4th October 2010
Just how low the yields are, is made clear when it is considered that, apart from a two-month period during the 2008 financial crisis, they have not fallen to such levels since the Great Depression.
The decline has defied expectations and has led to many investors and market commentators suggesting that such low yields are the result of speculation and cannot be sustained, in effect arguing that a bond bubble is being created.
High demand and low yields for treasury notes mean low interest rates, theoretically creating an environment for affordable mortgages and helping to stimulate the economy. And there is no doubt that US interest rates are currently very low, effectively zero percent.
This rate policy by the Federal Reserve is the loosest it has been for the last 30 years and the big worry is that it is creating so much liquidity that inflation is sure to occur. That would eventually erode the principal value of the longer maturity bonds.
David Harris, Senior Fixed Income Portfolio Manager at Schroder, says the Fed's loose monetary policy, aims to fight the risk of a debilitating, Japan-like deflation through printing enough dollars to spark inflation, thereby generating higher inflation, which the Fed knows how to fight, rather than risk outright price declines where deflation-fighting policies, again from the WSJ, are uncertain.
He adds: "The Federal Reserve has never confronted deflation in the modern financial era, and this marks a massive shift in direction from the Fed's main concern over the last three decades. Bonds have benefited from the Fed's inflation-fighting credentials, established since 1980, so its efforts to create inflation are understandably scaring bond investors."
So under these circumstance, does the rush into treasuries indicate a bond bubble is brewing? Harris believes not, arguing that while Fed policy will be inflationary, eventually, the most important issue is where that inflation occurs.
"Consumer prices do not capture the full impact of easy monetary policy. Inflation may be beginning in an unexpected part of the economy, and we think we know where it is…"
Intriguingly, the answer for Harris lies within demographics, more specifically the post-World War II baby boom generation. He explains that when money is cheap, like it is now, inflation will occur: "It is just a matter of time – usually with significant lags – as well as a matter of where, what goods are pursued with the cheap money."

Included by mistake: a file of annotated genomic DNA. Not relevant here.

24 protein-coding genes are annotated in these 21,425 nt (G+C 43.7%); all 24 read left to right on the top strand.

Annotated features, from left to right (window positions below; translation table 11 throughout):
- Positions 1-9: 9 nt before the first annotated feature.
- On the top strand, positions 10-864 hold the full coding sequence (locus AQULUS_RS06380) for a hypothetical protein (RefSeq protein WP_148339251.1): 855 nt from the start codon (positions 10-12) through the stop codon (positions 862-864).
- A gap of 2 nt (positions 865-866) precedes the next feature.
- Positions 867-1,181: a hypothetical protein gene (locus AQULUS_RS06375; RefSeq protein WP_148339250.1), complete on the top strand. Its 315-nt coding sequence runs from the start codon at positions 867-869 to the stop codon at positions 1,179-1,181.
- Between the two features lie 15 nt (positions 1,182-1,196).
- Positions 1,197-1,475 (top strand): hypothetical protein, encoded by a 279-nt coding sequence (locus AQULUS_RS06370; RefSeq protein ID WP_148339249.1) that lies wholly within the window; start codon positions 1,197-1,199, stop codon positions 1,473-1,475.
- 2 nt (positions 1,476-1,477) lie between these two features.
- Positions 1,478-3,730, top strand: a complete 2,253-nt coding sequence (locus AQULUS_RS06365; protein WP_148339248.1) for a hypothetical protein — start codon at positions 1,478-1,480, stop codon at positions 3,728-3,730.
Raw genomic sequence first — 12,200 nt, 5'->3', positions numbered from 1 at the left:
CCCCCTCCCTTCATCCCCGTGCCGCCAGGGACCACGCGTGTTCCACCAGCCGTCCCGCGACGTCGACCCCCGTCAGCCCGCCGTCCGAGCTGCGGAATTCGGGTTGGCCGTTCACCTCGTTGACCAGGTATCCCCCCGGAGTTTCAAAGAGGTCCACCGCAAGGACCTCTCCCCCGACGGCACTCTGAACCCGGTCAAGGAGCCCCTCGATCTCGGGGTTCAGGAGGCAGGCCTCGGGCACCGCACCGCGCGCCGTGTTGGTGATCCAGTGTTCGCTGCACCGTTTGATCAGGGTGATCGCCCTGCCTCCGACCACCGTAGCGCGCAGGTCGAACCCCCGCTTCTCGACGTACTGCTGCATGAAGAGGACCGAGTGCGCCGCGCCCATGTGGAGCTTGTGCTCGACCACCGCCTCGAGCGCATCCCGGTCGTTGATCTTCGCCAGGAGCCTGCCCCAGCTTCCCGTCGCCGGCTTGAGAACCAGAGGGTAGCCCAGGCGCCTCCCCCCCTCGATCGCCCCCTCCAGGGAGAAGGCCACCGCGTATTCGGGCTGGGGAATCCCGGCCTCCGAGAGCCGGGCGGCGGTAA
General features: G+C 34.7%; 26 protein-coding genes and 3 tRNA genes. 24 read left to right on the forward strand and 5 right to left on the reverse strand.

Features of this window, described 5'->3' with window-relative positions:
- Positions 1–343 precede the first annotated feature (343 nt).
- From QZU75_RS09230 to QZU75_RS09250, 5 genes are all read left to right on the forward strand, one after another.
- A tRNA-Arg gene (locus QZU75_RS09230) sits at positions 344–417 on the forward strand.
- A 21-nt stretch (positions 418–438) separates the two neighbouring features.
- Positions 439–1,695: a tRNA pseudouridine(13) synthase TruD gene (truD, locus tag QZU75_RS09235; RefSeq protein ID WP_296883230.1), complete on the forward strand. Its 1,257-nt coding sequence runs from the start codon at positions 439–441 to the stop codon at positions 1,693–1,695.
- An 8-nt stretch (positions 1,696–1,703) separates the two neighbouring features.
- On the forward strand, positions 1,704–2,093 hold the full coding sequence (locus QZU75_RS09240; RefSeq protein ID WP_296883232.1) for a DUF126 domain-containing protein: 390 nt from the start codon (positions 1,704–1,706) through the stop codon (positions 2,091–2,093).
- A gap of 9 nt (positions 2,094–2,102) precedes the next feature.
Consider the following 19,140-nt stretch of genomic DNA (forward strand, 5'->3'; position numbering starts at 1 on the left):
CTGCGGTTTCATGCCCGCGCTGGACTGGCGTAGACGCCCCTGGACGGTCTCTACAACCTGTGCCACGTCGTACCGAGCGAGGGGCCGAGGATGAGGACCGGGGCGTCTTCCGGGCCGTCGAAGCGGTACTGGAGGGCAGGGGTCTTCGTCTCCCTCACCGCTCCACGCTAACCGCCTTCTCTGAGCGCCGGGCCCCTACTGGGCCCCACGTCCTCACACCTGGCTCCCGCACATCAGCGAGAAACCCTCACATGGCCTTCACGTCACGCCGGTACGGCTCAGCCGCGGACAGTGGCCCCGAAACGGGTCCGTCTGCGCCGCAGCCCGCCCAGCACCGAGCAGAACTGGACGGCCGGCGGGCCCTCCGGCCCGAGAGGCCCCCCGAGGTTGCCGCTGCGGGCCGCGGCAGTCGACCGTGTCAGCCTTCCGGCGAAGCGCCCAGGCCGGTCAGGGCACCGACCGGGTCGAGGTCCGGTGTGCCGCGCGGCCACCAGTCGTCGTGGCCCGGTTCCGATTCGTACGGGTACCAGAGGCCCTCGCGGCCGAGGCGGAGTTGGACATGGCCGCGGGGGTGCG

He adds: "Inflation can take many different forms and will appear predominantly in the economic sector that is in demand the most. In the last four decades, the ‘in demand' sector has been determined by demographics – the baby boom."
Using the real Fed funds rate (Fed funds rate minus core inflation) as a simple measure of monetary conditions, Harris has carried out some research which indicates that there have been four periods of very easy money since 1970.
In each case price rises were experienced in sectors relating to spending by the Boomer generation, culminating in the latest in bonds, which began in early 2010 and saw demand from average Boomer aged 55-58.
"These connections make sense," says Harris. "In each case the Boomer generation's collective buying power overwhelmed existing supply.
"Now, as the Boomer generation approaches retirement, investment preferences are shifting to income and stability – especially after the volatility of the dot.com and housing bubbles – and the bond market is benefiting, even as total Treasury supply also accelerates."
Harris concedes that the chasing of higher bond prices may eventually turn speculative and lead to a bubble in bonds. And there will surely come a time when the US economy is growing more rapidly and wage pressures begin to mount.
However, he believes these factors, alongside weak economic trends and deflationary impact of debt reduction, are a long way from being a threat to low interest rates.
"In that context, record low bond yields make plenty of sense," he says.
Harris' full analysis can be viewed here.